As I have noted, I am writing a book about how the Post War generation has changed over the decades and how their changes influenced the lives of everyone else. Although have the most vivid memories of the Hippies and Activists, the Squares were actually the largest cultural subtype of the Post War Generation.
In the counterculture movements that started in the 1940s and took momentum in the 1960s a “square” referred to someone who clung to repressive, traditional, stereotypical, one-sided, or “in the box” ways of thinking. The term was used by hipsters in the 1940s, beatniks in the 1950s, hippies in the 1960s, yippies in the 1970s, and other individuals who took part in the movements which emerged to contest the more conservative national, political, religious, philosophical, musical and social trends. It was in this context that Sly and the Family Stone‘s trumpet player Cynthia Robinson yelled out in the hit “Dance to the Music“: “All the squares go home!” If the counterculture was a shift from conservatism to liberalism, then square was what liberal people called conservative people and things. While the term waned in popularity by the 1980s, it remained in the public consciousness, particularly of the American baby boom generation.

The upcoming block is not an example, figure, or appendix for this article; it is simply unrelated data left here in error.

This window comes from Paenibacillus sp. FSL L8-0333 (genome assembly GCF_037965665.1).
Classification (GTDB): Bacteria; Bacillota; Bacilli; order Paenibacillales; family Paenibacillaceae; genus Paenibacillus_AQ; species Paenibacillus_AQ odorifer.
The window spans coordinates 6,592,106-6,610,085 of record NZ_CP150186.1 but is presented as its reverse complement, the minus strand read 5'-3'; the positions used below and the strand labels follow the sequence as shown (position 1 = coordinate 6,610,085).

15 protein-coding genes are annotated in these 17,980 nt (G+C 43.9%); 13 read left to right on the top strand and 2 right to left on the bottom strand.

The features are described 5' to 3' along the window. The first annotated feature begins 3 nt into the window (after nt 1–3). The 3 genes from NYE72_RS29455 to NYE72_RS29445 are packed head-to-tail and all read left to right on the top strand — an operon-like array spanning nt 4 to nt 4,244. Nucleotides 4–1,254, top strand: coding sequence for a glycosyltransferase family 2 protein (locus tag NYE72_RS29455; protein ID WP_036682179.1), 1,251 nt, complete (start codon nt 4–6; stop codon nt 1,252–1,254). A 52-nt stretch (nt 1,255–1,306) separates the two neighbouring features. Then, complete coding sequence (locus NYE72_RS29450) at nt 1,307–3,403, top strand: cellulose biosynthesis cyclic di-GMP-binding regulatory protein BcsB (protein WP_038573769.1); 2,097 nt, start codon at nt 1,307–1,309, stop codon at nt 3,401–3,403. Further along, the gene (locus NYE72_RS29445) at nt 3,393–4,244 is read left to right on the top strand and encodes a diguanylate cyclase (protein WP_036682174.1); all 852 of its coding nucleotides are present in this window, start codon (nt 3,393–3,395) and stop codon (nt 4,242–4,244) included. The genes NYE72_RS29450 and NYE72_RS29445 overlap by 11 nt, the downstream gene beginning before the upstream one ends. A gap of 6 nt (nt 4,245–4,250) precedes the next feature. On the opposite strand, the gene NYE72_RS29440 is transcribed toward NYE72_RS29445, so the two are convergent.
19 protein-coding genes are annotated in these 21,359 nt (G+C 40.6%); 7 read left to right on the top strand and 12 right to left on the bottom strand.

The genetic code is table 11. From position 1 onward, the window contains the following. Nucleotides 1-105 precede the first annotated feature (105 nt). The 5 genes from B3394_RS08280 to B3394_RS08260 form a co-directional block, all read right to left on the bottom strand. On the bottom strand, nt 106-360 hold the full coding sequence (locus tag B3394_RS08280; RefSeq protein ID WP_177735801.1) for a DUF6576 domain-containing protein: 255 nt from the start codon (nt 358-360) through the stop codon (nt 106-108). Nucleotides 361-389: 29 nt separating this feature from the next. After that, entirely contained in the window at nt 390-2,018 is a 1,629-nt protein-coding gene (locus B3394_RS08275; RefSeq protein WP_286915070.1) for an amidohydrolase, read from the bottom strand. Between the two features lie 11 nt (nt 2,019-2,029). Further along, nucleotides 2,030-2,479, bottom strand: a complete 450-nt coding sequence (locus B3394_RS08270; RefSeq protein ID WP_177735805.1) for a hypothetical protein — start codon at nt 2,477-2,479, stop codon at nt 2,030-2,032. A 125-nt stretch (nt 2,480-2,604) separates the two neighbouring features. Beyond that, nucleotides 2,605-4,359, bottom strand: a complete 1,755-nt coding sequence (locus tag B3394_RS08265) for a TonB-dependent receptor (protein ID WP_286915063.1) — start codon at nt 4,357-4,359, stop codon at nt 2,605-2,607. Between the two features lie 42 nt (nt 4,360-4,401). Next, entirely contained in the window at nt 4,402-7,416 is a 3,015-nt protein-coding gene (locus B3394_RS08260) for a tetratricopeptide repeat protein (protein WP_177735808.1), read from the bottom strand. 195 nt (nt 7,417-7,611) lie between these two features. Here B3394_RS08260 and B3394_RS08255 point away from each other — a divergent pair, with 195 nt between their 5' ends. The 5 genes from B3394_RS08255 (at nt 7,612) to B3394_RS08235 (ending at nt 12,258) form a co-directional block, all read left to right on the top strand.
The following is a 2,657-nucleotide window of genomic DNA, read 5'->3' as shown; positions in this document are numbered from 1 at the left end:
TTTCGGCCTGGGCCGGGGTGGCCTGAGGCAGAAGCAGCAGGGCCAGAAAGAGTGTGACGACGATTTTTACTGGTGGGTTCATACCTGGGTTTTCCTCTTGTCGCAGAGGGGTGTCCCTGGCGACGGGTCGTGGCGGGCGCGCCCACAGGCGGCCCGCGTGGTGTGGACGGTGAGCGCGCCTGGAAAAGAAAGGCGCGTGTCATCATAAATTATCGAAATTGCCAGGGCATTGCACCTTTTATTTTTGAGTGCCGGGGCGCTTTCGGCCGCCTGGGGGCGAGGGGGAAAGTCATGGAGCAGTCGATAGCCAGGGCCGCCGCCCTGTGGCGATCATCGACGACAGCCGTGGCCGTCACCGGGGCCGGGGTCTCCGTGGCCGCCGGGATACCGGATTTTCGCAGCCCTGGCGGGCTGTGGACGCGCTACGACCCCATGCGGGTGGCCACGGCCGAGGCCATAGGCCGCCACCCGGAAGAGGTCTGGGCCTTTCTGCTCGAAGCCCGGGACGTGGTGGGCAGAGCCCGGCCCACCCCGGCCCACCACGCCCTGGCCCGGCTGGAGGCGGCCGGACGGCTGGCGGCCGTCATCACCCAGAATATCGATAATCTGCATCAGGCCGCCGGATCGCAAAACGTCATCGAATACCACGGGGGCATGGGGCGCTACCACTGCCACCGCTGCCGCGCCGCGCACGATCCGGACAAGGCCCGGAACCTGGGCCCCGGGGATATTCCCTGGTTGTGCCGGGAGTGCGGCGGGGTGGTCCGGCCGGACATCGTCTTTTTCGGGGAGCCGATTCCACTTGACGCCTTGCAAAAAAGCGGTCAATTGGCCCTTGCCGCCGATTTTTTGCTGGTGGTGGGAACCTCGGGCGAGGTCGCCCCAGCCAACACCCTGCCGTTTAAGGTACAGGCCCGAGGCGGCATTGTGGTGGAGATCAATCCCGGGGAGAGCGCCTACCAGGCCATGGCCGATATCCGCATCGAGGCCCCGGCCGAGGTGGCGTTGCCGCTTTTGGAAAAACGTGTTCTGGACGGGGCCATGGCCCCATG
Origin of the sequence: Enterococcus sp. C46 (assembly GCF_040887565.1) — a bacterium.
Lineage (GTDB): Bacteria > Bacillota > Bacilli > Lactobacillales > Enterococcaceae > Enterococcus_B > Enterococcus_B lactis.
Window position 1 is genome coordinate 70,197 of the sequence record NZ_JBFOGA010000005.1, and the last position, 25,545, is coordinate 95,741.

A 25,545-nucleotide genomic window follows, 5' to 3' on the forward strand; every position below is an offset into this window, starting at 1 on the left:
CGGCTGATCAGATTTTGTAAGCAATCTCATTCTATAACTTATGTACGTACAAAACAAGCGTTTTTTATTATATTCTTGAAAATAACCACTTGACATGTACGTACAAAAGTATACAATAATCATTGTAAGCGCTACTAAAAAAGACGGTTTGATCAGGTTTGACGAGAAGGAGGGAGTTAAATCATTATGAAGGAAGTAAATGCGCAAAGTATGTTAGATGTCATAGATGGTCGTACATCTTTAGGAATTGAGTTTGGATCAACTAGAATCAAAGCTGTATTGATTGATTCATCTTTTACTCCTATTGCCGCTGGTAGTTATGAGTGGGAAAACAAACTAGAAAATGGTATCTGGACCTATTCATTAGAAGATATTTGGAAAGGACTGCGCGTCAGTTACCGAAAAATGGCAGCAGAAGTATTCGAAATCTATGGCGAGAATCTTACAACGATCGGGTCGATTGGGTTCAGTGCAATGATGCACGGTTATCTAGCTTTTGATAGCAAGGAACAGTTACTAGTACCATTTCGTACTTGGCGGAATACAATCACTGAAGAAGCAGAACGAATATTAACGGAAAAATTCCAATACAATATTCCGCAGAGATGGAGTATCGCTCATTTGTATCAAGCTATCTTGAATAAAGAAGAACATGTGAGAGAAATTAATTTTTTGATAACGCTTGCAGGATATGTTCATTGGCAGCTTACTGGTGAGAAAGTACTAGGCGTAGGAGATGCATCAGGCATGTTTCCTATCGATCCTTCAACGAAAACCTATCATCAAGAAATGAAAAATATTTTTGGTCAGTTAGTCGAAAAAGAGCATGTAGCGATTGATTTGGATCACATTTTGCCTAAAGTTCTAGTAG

Members of the Post War generation moved within and between the Activist, Square and Hippie subcultures throughout their difficult transition out of childhood and into adulthood. With reference to the Squares (and I know that there are loads of former Squares out there), What were…
- Important events in Square History
- Square Culture Heroes
- Best and Worst Square Music
- Best and Worst Square Fashion
Let me know that you think…